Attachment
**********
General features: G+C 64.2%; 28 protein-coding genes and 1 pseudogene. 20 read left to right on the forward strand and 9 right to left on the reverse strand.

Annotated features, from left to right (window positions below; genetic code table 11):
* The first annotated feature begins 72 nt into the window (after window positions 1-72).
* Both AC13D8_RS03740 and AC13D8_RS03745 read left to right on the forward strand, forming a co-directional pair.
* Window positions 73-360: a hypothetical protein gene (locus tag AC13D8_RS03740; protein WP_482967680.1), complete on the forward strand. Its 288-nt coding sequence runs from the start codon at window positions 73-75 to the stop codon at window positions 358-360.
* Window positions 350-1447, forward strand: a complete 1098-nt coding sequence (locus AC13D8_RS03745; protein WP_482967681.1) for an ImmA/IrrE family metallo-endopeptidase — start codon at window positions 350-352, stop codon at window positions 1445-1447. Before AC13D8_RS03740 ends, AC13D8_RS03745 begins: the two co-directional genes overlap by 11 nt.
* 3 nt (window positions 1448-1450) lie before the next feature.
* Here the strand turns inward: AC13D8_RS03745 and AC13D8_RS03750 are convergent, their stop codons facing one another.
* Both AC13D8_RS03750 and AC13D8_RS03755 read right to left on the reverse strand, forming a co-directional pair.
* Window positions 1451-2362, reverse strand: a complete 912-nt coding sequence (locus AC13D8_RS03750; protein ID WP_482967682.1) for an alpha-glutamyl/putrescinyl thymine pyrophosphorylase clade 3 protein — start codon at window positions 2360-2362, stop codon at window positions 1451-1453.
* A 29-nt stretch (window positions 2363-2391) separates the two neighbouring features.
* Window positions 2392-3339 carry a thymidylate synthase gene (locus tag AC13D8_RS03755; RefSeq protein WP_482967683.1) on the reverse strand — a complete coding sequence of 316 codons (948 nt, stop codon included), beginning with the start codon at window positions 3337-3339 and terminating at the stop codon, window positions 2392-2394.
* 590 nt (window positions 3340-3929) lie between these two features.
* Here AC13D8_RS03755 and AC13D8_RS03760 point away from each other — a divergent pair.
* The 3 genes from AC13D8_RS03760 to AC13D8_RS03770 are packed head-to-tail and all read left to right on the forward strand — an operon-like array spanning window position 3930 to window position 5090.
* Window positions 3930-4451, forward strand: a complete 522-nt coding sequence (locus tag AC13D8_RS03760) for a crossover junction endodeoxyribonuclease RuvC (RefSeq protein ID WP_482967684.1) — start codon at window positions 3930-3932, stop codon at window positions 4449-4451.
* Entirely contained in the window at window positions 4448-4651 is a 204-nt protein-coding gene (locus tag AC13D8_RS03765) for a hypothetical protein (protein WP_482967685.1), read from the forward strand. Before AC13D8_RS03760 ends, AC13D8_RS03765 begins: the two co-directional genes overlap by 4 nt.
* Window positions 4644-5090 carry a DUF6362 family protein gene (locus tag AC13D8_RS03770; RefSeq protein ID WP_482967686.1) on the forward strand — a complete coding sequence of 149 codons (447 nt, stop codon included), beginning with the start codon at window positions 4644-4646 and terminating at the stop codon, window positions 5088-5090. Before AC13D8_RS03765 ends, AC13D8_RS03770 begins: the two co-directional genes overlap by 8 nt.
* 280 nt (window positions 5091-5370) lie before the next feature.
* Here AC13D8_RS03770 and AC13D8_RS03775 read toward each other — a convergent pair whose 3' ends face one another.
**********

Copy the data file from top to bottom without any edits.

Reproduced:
General features: G+C 64.2%; 28 protein-coding genes and 1 pseudogene. 20 read left to right on the forward strand and 9 right to left on the reverse strand.

Annotated features, from left to right (window positions below; genetic code table 11):
* The first annotated feature begins 72 nt into the window (after window positions 1-72).
* Both AC13D8_RS03740 and AC13D8_RS03745 read left to right on the forward strand, forming a co-directional pair.
* Window positions 73-360: a hypothetical protein gene (locus tag AC13D8_RS03740; protein WP_482967680.1), complete on the forward strand. Its 288-nt coding sequence runs from the start codon at window positions 73-75 to the stop codon at window positions 358-360.
* Window positions 350-1447, forward strand: a complete 1098-nt coding sequence (locus AC13D8_RS03745; protein WP_482967681.1) for an ImmA/IrrE family metallo-endopeptidase — start codon at window positions 350-352, stop codon at window positions 1445-1447. Before AC13D8_RS03740 ends, AC13D8_RS03745 begins: the two co-directional genes overlap by 11 nt.
* 3 nt (window positions 1448-1450) lie before the next feature.
* Here the strand turns inward: AC13D8_RS03745 and AC13D8_RS03750 are convergent, their stop codons facing one another.
* Both AC13D8_RS03750 and AC13D8_RS03755 read right to left on the reverse strand, forming a co-directional pair.
* Window positions 1451-2362, reverse strand: a complete 912-nt coding sequence (locus AC13D8_RS03750; protein ID WP_482967682.1) for an alpha-glutamyl/putrescinyl thymine pyrophosphorylase clade 3 protein — start codon at window positions 2360-2362, stop codon at window positions 1451-1453.
* A 29-nt stretch (window positions 2363-2391) separates the two neighbouring features.
* Window positions 2392-3339 carry a thymidylate synthase gene (locus tag AC13D8_RS03755; RefSeq protein WP_482967683.1) on the reverse strand — a complete coding sequence of 316 codons (948 nt, stop codon included), beginning with the start codon at window positions 3337-3339 and terminating at the stop codon, window positions 2392-2394.
* 590 nt (window positions 3340-3929) lie between these two features.
* Here AC13D8_RS03755 and AC13D8_RS03760 point away from each other — a divergent pair.
* The 3 genes from AC13D8_RS03760 to AC13D8_RS03770 are packed head-to-tail and all read left to right on the forward strand — an operon-like array spanning window position 3930 to window position 5090.
* Window positions 3930-4451, forward strand: a complete 522-nt coding sequence (locus tag AC13D8_RS03760) for a crossover junction endodeoxyribonuclease RuvC (RefSeq protein ID WP_482967684.1) — start codon at window positions 3930-3932, stop codon at window positions 4449-4451.
* Entirely contained in the window at window positions 4448-4651 is a 204-nt protein-coding gene (locus tag AC13D8_RS03765) for a hypothetical protein (protein WP_482967685.1), read from the forward strand. Before AC13D8_RS03760 ends, AC13D8_RS03765 begins: the two co-directional genes overlap by 4 nt.
* Window positions 4644-5090 carry a DUF6362 family protein gene (locus tag AC13D8_RS03770; RefSeq protein ID WP_482967686.1) on the forward strand — a complete coding sequence of 149 codons (447 nt, stop codon included), beginning with the start codon at window positions 4644-4646 and terminating at the stop codon, window positions 5088-5090. Before AC13D8_RS03765 ends, AC13D8_RS03770 begins: the two co-directional genes overlap by 8 nt.
* 280 nt (window positions 5091-5370) lie before the next feature.
* Here AC13D8_RS03770 and AC13D8_RS03775 read toward each other — a convergent pair whose 3' ends face one another.